Take time each day to consider how your spouse reflects God’s image and how much He loves your spouse.

6. Minister to Your Spouse 
Begin putting your partner’s needs above your own. If you’re not sure what your spouse needs, ask him what makes him feel loved. Be the first one to reach out in love.

As well, ask God to show you practical ways to minister to your spouse. 2 Thessalonians 3:13 urges to never tire of doing good.

My husband makes me cappuccino every morning. I fold his laundry the way he likes it folded. What may seem insignificant to others may speak volumes to your spouse.

God urges us to “do nothing out of selfish ambition or vain conceit. Rather, in humility value others about yourselves” (Philippians 2:3).

If you’re not sure where to start, take the initiative to show Christ-like honor and respect to your spouse, even if you think they haven’t earned it or deserve it. Do it without waiting to receive it first from your other half.

Romans 12:10 encourages being devoted to one another in love and honoring one another above self.

7. Be Generous With Words 
Reflect on how you communicate with your spouse. Take time to express appreciation for good traits, hard work, or other qualities. Proverbs 16:21 tells how gracious words are persuasive.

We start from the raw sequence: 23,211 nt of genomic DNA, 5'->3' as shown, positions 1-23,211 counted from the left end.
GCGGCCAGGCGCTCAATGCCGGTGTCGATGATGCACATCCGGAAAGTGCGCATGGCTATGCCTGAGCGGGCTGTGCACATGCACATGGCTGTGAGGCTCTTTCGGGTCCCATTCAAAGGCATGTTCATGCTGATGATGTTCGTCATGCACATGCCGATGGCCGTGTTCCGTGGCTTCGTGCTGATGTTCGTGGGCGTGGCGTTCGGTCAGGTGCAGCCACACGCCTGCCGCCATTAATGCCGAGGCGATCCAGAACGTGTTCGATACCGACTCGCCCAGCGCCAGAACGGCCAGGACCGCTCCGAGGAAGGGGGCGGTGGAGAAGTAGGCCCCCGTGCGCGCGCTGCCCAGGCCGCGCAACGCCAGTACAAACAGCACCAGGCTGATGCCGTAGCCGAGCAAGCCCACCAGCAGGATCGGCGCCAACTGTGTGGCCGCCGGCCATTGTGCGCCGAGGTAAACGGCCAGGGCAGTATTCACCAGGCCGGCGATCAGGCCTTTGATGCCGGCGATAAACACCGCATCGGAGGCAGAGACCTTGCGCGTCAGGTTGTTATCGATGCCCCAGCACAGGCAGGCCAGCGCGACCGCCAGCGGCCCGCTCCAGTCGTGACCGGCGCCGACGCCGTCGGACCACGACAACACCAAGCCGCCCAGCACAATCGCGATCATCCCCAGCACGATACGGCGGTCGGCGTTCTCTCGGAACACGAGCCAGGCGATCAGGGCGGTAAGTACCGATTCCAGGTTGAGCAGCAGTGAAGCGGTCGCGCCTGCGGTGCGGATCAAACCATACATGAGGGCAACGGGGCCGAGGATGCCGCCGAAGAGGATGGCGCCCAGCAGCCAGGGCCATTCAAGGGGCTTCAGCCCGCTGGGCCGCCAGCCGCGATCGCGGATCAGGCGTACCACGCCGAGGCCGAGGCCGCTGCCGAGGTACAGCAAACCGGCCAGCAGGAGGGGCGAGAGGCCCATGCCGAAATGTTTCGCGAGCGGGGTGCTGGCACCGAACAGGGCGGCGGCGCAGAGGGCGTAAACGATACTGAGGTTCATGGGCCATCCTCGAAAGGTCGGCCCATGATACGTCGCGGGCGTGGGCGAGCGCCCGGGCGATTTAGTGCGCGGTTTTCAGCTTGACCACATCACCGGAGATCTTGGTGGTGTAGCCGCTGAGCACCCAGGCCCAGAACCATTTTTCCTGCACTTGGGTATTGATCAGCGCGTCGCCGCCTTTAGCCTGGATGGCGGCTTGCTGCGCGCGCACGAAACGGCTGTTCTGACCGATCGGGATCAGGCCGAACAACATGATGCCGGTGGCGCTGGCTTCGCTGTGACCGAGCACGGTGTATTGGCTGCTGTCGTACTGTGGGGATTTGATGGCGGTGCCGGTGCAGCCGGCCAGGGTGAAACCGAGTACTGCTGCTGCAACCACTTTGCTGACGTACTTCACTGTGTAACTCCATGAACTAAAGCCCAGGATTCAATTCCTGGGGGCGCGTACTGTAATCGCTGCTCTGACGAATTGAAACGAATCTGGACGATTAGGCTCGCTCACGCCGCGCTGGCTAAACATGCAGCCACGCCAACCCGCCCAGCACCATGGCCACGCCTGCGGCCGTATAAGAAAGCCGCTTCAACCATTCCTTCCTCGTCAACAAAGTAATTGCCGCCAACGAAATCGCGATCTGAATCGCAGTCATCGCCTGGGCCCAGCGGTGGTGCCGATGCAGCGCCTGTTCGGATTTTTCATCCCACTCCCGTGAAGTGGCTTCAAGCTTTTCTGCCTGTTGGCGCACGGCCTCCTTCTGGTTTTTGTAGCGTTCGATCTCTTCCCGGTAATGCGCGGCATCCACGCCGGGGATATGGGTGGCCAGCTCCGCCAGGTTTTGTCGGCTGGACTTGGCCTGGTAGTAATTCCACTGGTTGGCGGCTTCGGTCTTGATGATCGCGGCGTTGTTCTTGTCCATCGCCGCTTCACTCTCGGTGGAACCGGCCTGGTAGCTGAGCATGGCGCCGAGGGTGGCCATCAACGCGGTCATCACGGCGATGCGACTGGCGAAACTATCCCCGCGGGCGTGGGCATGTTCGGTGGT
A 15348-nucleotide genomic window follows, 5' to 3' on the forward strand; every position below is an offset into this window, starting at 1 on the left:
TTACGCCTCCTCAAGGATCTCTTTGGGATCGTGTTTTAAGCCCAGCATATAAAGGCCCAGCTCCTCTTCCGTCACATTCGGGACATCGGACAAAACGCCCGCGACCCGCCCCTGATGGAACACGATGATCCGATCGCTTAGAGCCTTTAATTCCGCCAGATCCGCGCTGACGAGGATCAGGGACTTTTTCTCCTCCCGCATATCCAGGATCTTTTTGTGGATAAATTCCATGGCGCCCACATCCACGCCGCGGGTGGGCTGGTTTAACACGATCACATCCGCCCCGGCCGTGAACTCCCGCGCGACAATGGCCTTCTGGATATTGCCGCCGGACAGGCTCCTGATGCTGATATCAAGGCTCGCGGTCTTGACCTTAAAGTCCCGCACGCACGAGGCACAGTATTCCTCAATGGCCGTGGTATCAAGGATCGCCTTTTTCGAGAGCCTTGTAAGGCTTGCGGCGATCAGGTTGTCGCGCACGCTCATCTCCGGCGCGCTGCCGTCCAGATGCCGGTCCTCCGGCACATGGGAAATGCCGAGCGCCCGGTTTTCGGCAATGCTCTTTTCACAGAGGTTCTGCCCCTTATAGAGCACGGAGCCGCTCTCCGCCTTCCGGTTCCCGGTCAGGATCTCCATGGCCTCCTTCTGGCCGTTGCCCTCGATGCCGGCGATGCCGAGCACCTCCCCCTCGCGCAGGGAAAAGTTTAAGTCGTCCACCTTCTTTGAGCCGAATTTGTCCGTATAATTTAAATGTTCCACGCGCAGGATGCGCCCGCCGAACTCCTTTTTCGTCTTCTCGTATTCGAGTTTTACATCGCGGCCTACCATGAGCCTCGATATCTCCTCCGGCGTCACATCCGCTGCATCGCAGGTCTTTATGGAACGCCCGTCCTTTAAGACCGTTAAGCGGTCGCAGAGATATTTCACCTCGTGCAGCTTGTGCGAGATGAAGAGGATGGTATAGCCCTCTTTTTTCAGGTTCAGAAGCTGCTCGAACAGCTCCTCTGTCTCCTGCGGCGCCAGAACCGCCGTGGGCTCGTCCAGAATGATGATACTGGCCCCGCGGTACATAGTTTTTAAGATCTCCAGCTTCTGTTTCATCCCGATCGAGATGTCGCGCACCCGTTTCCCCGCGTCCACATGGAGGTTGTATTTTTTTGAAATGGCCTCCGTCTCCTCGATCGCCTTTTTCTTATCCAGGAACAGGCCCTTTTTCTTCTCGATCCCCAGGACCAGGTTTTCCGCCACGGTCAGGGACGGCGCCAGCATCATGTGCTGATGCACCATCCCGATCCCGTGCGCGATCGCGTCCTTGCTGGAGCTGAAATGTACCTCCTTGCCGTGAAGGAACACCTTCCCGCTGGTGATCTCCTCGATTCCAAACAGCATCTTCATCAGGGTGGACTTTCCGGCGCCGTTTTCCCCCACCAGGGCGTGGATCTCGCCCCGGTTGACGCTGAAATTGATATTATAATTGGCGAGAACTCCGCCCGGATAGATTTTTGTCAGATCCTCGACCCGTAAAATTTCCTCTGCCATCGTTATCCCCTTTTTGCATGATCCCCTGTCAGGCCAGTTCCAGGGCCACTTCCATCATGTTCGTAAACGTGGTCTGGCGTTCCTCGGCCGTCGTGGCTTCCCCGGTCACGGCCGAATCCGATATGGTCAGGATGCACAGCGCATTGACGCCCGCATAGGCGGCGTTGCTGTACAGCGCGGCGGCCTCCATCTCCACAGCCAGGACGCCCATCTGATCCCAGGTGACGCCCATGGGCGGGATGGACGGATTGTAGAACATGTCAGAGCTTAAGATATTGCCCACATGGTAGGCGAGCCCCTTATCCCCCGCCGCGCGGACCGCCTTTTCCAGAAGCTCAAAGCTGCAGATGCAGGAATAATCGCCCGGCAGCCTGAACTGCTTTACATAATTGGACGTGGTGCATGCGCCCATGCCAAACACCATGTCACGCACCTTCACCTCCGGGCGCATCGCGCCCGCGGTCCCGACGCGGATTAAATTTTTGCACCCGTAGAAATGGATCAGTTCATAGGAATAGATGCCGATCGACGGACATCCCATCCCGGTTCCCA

Studies show that showing positive responses help couples to stay together and have long-lasting marriages.

Focus on showing gratitude over criticism because kind words are sweet to the soul (Proverbs 16:24).

8. Remember How You Met 
Remember when you first met. Reminisce over photos and dating mementos. Talk about or write a heartfelt letter telling your spouse what you first loved about them.

Like Psalm 77:11 talks about the importance of remembering the deeds of the Lord and of His wonders, in a marriage relationship, it’s also import to remember the sweet moments and meaningful events in your life together.

9. Choose to Love Unconditionally 
If your spouse has said they don’t love you anymore, or you feel out of love, instead of reacting in hurt and rejection, choose to love unconditionally. Scripture states if you love those who love you, what credit is that to you? Even sinners love those who love them (Luke 6:32).

Make loving your spouse a choice and not a reaction. Follow God’s lead in loving, “we love because He first loved us” (1 John 4:19).

10. Commit to Love 
Present day culture presents love as a feeling, an uncontrollable force that just “happens” beyond a person’s ability to choose or control.

Yet Jerry and Kirsti Newcombe believe that perhaps one of the biggest myths about marriage is that it’s all about how couples “feel.” After 37 years of marriage they know it’s not about feelings, because feelings come and go.

As well a recent marriage project that interviewed more than 700 Americans, many who are happily married for over 40 years and longer, found that the most common ingredient in lasting marriages was a day-by-day commitment to making their marriage last a lifetime.

1 Corinthians 13:7 states that “Love bears all things, believes all things, hopes all things, endures all things.”

As demonstrated in how “God so loved the world that He gave His one and only Son” (John 3:16), a commitment to love is intentional and comes with sacrifice.

[written by Lynette Kittle, a happy wife and mum]